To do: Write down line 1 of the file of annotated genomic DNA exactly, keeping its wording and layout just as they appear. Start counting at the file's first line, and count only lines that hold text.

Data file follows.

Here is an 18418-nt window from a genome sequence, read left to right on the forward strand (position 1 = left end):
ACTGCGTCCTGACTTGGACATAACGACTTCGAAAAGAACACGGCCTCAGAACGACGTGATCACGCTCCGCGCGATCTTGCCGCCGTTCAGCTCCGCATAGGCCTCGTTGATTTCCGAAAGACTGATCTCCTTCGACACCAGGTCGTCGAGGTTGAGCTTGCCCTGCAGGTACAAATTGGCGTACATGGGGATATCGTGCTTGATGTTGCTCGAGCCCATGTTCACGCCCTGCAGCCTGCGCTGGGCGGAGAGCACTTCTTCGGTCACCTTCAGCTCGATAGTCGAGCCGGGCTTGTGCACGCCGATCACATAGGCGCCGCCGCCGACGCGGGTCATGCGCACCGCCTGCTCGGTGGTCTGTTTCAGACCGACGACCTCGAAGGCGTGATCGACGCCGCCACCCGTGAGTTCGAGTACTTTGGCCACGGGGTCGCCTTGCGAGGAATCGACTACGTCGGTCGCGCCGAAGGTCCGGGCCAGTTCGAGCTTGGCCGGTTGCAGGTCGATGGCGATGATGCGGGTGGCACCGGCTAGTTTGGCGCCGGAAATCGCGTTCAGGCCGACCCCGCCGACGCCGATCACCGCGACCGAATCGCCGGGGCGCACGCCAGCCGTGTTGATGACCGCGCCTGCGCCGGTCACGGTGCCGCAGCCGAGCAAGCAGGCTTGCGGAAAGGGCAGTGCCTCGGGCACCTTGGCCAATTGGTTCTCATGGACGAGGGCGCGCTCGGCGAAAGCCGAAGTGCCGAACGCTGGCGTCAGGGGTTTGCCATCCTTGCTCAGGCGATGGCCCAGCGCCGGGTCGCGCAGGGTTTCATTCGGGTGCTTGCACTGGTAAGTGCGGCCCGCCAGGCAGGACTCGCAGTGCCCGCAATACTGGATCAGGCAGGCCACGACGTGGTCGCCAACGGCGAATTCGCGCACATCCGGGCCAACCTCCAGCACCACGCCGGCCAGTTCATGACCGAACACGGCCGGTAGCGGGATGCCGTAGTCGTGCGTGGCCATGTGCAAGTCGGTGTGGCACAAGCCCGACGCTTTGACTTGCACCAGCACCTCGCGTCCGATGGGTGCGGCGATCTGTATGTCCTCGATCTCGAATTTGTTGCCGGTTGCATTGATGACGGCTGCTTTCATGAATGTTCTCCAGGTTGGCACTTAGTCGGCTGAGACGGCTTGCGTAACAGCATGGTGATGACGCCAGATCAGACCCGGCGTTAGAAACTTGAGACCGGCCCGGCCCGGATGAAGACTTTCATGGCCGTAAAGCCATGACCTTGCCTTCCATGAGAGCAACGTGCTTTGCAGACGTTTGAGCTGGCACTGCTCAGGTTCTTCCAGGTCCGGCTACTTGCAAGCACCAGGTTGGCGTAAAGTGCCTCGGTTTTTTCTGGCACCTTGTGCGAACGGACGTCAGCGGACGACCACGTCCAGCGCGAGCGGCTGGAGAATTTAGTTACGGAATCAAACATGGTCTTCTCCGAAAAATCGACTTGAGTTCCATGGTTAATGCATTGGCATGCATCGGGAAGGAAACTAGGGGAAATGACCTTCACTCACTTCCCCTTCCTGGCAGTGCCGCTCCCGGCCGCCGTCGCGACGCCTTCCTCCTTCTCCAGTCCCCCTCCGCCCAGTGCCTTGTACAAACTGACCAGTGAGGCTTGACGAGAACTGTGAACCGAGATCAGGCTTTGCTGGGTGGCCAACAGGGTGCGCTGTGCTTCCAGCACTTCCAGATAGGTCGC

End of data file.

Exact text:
Here is an 18418-nt window from a genome sequence, read left to right on the forward strand (position 1 = left end):